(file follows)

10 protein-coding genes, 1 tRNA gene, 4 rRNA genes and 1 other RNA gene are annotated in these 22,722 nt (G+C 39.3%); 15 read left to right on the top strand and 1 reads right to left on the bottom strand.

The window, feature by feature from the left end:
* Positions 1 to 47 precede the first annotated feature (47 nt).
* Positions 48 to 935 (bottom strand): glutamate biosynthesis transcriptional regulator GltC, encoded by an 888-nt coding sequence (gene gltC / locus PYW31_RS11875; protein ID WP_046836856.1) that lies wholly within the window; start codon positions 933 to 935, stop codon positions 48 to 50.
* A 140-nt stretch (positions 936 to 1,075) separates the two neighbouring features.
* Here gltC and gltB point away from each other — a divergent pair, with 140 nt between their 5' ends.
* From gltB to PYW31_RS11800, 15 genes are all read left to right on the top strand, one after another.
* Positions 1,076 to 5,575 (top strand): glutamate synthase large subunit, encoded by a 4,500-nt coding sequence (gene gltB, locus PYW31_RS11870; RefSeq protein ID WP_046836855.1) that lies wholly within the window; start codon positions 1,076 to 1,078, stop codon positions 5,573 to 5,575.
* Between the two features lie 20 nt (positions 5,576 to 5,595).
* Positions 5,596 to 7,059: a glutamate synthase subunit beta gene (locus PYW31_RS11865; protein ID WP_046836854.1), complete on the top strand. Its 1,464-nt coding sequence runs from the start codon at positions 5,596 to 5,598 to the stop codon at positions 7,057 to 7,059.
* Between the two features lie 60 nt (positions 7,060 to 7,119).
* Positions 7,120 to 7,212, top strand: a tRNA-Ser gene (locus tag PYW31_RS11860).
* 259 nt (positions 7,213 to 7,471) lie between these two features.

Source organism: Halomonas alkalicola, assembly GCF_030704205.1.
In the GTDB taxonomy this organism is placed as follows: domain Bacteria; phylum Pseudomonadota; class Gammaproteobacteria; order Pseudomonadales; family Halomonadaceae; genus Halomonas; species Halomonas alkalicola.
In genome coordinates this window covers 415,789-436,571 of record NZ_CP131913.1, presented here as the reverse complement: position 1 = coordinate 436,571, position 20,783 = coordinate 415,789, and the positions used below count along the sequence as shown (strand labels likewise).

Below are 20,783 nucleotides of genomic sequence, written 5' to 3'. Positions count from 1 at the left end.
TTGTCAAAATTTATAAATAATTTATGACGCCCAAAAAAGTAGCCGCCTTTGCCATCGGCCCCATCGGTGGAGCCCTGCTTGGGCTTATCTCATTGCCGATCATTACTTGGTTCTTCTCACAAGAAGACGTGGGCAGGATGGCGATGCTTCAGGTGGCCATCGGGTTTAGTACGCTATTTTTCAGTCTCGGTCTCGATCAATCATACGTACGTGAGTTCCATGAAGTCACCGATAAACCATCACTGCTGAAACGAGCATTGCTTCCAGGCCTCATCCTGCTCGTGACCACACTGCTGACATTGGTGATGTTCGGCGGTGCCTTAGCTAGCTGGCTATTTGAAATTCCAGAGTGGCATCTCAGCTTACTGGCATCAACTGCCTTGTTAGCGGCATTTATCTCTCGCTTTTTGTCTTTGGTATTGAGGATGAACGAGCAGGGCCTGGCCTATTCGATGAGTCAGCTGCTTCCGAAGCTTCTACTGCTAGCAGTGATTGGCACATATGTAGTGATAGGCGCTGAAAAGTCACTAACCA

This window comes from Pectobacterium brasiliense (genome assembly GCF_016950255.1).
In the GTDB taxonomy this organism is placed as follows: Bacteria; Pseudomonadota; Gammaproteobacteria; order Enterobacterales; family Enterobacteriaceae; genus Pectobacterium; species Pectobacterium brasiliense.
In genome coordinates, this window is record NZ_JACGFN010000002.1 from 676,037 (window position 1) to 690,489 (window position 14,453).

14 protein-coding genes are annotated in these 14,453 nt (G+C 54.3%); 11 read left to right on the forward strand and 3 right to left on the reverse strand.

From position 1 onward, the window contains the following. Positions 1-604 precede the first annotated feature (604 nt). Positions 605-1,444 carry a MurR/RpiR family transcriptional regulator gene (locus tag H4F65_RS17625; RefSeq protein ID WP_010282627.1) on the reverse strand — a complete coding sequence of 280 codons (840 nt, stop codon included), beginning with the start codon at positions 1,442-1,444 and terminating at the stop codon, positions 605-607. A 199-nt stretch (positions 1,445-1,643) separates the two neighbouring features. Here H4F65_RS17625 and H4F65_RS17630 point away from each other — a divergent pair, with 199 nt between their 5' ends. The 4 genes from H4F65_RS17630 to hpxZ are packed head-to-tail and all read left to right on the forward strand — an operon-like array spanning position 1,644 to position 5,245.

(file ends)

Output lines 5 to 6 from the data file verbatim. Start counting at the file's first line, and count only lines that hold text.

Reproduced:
* A 140-nt stretch (positions 936 to 1,075) separates the two neighbouring features.
* Here gltC and gltB point away from each other — a divergent pair, with 140 nt between their 5' ends.